Tag Archives: Charles Darwin

Farther On

“Now the distance leads me farther on/ Though the reasons I once had are gone/ With my maps and my faith in the distance/ Moving farther on…”   Jackson Browne

Perfect Reader by Maggie Pouncey (Pantheon; 268 pages; $24.95)

Maggie Pouncey is bringing back language, slow and careful language.   It’s the type of language that began to disappear in the 1960’s.   The language that the daughter of a college president might have grown up hearing…

One gave the dog a sop, not a treat or bite; one woke not at dawn but at sparrow fart, and wore not party clothes but finery.   Now it was like speaking Yiddish, or some other dying language; soon there would be nobody around to talk to.

Perfect Reader is a story of a not-so-young 28-year-old woman who returns to her home town after her father’s death.   The town is Darwin, Massachusetts which daughter Flora Dempsey has returned to from, presumably, Boston.   Flora’s father was the president of Darwin College (as the author’s father was the president of Amherst College), and also a noted literary critic, professor and sometime poet.

Flora is a rootless person who has not yet decided what to do with her self, her life.   She’s disoriented coming back to the small college town built on “liberal well-meaningness”; it’s a town more than a bit reminiscent of Davis, California.   But then she felt no more at home working in the city.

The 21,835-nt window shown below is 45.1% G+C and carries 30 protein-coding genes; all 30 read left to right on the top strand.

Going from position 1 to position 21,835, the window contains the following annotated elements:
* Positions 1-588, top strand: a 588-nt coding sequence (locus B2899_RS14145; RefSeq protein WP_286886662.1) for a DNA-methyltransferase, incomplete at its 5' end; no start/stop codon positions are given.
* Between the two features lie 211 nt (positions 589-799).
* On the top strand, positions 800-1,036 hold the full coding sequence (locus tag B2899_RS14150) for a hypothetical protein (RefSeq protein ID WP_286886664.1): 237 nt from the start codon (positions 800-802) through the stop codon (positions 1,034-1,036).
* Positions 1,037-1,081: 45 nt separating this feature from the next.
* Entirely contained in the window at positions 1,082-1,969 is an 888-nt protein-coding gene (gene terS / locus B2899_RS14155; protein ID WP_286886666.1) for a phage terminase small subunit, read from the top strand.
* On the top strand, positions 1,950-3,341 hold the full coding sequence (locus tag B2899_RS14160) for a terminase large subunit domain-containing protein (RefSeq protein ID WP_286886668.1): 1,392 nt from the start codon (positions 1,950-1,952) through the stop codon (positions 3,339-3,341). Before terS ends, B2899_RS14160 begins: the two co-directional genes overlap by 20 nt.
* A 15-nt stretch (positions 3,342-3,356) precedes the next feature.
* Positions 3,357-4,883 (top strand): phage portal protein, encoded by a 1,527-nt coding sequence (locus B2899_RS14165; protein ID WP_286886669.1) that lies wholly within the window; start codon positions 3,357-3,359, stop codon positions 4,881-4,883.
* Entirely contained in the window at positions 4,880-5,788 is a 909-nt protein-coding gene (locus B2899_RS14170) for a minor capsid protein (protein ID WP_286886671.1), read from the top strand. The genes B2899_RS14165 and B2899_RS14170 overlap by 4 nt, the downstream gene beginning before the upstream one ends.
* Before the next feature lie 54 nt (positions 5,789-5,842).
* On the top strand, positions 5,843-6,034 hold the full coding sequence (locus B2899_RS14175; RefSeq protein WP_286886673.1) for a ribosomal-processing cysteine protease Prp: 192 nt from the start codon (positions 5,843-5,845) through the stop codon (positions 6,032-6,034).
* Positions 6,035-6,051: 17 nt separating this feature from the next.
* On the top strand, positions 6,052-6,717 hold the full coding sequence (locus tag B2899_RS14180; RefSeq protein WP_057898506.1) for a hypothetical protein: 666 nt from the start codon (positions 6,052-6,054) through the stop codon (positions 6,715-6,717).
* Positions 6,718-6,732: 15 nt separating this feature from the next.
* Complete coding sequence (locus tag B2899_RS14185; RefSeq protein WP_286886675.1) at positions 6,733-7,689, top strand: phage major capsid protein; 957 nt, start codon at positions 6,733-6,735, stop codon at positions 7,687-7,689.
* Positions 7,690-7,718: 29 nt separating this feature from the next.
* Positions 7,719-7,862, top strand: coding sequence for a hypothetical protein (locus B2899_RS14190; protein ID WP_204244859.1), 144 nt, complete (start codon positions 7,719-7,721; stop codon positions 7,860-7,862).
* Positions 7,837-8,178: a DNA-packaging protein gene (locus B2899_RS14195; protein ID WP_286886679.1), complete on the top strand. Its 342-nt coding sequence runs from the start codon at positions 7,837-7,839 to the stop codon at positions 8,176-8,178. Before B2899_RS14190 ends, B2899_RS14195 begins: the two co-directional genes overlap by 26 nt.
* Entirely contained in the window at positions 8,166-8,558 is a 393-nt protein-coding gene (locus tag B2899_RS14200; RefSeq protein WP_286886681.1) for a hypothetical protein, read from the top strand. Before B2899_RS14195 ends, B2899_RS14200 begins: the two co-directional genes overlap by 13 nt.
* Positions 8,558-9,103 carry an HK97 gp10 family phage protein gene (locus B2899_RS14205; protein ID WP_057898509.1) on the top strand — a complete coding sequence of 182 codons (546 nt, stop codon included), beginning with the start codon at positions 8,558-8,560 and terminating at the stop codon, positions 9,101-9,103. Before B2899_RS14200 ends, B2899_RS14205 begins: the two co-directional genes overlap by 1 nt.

Flora’s parents had been divorced many years before and she had made her best career out of avoiding her father.   Now the time for avoidance is gone.   She must handle his funeral arrangements, and everything her father owned – his home, his writings, and his books – has been left to her.   This is not the least of things, as Flora learns that her dad had a lover, a female instructor from the college.   The woman wants to be close to Flora, but Flora just wants to isolate, to have people leave her alone while she ponders her next steps.   In a strange way she envies her father’s escape from the people who trouble you:  “The dead left you alone, but it was the living who filled you up with loneliness.”

“Flora felt her life shrinking.   The smallness of the table provided a good metaphor.   No room for other people.   Soon her life would cease to be a table; it wouldn’t even be a cocktail table.   It would be a solitary chair, hard-backed and wooden…”

This likely sounds depressing but in the telling – a careful and precise telling – it is not.   The Boston Globe called it, “(An) exquisitely observed drama.”   This is because it comes down to the words, the language, which makes the reader feel like he or she has picked up a novel from the wrong decade, if not century.

It is, however, slow.   This is something that some readers will have a problem with but it is deliberately slow.   The author has said that, “so many of the books I love are slow.”   If and when this novel is made into a film, there will be no car chases, no gun battles, no slaps or loud confrontations.   It will be a moody movie that will be loved or hated.

I loved this very contemplative story set around a basic theme.   Does a child, even an adult child, grow up by escaping her past or embracing it?   Whose life is it and, presuming it’s your own, why do we pay such a high price for not fulfilling the expectations of others?